13 Months on the Board

It’s been 13 months since Saul created this board. Prior to that, I occasionally saw his posts on the Rule Breakers Tesla board, and of course on the infamous WPRT thread on Stock Advisor (which ultimately convinced me to get out of that stock). But I didn’t start paying close attention to Saul’s approach until this board was created.

It’s been an educational year. Saul has been very gracious sharing his thoughts, strategies, philosophy, and moves in his own portfolio. And, of course, it’s attracted a whole community of investors with a large pool of knowledge, wisdom, and experience. There’s no doubt that this board has refined my own investing approach in various ways.

I spent a good part of the time trying to unpick Saul’s clearly effective approach, looking for the secret sauce. That’s one reason I started doing the FAQ – to pull everything together in one place and make it easy to review in a sitting. But while there are a lot of little gems that certainly stand on their own, I’ve come to the conclusion that there is no silver bullet: Saul’s strategy works as a coherent whole, and that’s been a very important realization for me.

I traditionally have not invested in very small companies. They tend to be riskier, and I don’t just mean from a volatility/beta standpoint (I don’t really mind volatility so much). Small companies usually have a limited history, greener management, and can show quick early growth despite a lack of competitive advantage simply because they are so small. Eventually, though, a durable competitive advantage and solid management is needed to maintain growth – and that’s when a lot of companies stumble and find themselves unable to replicate their early success.

I think one of the most controversial aspects of Saul’s approach is his relatively quick trading in and out of companies (at least for those of us who are more used to traditional buy-and-hold), but the more experience I get with Saul’s overall approach, the more I’ve come to conclude that it’s an intrinsic part of his success. Let me first say that I absolutely believe Saul 100% when he says he buys a company with the intent of holding onto it for the long term. That makes sense: he sees a young company with promise and a history of great growth. Why wouldn’t you want to hold onto it for the long term? Saul’s not a trader. But the reality is that, statistically speaking, most of these small companies will ultimately begin to struggle as they grow, and things will only go downhill from there: and within that context, recognizing early signs of trouble and moving capital to another promising company makes perfect sense. These aren’t large, proven companies with wide moats going through a temporary rough patch; many will never meaningfully recover once they begin to struggle.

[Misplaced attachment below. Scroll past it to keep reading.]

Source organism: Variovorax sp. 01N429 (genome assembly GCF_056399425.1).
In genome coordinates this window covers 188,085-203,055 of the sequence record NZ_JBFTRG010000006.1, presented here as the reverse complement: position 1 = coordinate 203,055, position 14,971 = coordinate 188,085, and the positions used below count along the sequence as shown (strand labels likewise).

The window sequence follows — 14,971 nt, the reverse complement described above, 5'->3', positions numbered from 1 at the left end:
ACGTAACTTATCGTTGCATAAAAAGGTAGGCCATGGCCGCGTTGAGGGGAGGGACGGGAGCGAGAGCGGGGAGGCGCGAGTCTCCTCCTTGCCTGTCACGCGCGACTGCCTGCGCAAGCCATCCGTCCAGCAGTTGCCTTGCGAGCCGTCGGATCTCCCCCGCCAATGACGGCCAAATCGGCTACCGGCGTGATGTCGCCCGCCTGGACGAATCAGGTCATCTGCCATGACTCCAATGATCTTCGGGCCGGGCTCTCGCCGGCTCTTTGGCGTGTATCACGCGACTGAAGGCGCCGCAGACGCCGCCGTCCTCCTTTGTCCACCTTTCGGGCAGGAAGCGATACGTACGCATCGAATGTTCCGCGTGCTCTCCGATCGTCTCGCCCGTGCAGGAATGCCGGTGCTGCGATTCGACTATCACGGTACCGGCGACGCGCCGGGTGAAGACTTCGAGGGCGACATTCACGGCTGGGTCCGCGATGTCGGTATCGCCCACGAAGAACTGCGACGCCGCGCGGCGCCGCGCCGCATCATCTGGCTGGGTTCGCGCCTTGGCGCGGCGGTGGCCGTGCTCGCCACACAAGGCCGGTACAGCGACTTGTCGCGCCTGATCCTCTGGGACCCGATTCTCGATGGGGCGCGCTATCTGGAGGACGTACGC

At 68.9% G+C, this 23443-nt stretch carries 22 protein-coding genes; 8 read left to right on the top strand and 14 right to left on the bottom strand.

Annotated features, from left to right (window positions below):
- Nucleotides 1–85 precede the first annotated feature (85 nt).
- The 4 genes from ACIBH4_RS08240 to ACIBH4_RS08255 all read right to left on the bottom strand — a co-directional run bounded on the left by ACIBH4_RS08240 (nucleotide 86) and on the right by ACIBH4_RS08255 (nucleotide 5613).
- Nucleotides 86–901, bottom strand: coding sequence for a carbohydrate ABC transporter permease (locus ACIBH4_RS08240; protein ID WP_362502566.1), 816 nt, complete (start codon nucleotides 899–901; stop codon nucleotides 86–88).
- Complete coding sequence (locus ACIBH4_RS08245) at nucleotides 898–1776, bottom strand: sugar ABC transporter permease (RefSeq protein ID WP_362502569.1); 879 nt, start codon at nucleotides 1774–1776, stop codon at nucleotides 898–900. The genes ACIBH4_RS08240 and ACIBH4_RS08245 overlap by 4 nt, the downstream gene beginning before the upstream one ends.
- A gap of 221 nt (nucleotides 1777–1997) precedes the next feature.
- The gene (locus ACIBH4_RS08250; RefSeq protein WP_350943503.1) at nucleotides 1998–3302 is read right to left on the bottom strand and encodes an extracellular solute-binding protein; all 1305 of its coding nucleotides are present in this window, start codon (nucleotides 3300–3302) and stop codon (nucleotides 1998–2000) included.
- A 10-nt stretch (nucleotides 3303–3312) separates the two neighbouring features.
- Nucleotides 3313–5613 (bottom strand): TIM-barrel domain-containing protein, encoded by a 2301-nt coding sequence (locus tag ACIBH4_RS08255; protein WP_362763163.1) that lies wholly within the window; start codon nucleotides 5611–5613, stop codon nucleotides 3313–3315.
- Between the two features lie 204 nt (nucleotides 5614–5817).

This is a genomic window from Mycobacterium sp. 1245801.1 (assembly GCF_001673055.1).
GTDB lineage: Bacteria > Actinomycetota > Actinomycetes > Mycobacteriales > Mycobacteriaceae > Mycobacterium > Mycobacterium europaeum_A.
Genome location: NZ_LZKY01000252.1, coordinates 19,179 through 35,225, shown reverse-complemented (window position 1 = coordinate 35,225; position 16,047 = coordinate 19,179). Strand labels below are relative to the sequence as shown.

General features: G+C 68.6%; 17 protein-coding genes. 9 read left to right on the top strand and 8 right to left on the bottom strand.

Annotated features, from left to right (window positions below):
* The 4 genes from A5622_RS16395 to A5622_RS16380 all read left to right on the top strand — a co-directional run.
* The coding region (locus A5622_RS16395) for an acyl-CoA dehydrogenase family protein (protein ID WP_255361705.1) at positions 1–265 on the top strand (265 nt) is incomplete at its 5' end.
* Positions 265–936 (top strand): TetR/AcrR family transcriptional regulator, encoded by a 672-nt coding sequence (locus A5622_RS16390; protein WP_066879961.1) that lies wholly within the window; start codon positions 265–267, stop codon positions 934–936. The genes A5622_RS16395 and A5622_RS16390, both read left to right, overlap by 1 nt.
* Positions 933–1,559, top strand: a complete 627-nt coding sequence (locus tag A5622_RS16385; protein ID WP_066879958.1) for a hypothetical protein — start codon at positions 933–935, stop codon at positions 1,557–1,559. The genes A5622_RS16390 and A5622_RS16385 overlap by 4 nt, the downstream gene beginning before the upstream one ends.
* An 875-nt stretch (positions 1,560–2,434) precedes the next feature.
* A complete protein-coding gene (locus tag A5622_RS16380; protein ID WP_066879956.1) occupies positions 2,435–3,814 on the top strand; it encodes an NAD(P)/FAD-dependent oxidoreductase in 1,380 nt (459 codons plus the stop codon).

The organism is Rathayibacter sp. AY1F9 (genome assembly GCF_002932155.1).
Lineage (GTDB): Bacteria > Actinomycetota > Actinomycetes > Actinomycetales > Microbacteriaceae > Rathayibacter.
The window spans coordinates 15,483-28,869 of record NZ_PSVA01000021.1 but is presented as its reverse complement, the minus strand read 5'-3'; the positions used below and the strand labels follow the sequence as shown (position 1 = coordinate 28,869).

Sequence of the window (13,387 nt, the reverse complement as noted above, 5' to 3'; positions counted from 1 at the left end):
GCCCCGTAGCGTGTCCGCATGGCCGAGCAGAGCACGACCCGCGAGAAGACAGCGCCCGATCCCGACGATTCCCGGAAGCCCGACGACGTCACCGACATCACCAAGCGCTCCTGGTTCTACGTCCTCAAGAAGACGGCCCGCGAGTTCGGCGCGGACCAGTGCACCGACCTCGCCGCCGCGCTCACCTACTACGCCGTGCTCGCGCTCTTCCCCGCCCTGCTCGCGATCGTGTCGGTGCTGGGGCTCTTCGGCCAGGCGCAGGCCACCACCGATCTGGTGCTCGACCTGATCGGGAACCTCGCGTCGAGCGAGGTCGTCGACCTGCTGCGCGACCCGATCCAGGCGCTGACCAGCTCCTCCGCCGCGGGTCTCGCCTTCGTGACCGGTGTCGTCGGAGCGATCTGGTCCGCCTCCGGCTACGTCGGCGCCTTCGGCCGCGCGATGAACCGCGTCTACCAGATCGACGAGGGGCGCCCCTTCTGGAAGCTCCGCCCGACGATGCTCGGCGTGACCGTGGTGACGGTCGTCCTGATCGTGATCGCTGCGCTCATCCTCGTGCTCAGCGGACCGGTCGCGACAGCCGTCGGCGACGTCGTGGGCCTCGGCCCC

We’re all aware that there are many different investing styles and many ways to succeed in the market. Saul’s historical performance attests to his success with investing in these small companies; I’m not sure that it would work as well with larger, more established companies, but that isn’t really important: it works well in the niche he’s chosen. I think the important question is whether Saul’s style is compatible with one’s own style and temperament. Personally, I feel more comfortable investing in companies with solid competitive advantages that are likely to compound over time. I like to get to the know them over a period of years, be able to confidently identify when they’re being misjudged by the market, and then take advantage of that to further benefit my portfolio. That’s me. But I think that approach would prove dangerous for these small companies, as most are just too fragile (which is also a great reason be very careful with options around these companies, another frequent source of questions around Saul’s investment style).